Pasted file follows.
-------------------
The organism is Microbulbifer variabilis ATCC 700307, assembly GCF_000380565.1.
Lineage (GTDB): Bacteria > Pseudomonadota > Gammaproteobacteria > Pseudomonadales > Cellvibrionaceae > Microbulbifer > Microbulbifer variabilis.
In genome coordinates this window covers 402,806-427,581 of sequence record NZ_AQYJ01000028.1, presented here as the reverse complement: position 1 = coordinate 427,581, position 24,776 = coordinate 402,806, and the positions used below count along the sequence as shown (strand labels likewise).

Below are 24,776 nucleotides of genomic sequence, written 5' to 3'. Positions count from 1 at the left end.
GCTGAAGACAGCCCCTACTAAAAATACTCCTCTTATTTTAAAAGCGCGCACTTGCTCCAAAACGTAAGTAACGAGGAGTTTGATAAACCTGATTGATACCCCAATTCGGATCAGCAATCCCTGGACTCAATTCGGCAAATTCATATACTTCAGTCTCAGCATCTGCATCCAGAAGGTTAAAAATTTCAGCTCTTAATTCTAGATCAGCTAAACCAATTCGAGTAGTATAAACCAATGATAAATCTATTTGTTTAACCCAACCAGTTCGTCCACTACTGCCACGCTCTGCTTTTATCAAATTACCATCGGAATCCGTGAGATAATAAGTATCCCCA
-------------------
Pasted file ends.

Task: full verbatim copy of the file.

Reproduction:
The organism is Microbulbifer variabilis ATCC 700307, assembly GCF_000380565.1.
Lineage (GTDB): Bacteria > Pseudomonadota > Gammaproteobacteria > Pseudomonadales > Cellvibrionaceae > Microbulbifer > Microbulbifer variabilis.
In genome coordinates this window covers 402,806-427,581 of sequence record NZ_AQYJ01000028.1, presented here as the reverse complement: position 1 = coordinate 427,581, position 24,776 = coordinate 402,806, and the positions used below count along the sequence as shown (strand labels likewise).

Below are 24,776 nucleotides of genomic sequence, written 5' to 3'. Positions count from 1 at the left end.
GCTGAAGACAGCCCCTACTAAAAATACTCCTCTTATTTTAAAAGCGCGCACTTGCTCCAAAACGTAAGTAACGAGGAGTTTGATAAACCTGATTGATACCCCAATTCGGATCAGCAATCCCTGGACTCAATTCGGCAAATTCATATACTTCAGTCTCAGCATCTGCATCCAGAAGGTTAAAAATTTCAGCTCTTAATTCTAGATCAGCTAAACCAATTCGAGTAGTATAAACCAATGATAAATCTATTTGTTTAACCCAACCAGTTCGTCCACTACTGCCACGCTCTGCTTTTATCAAATTACCATCGGAATCCGTGAGATAATAAGTATCCCCA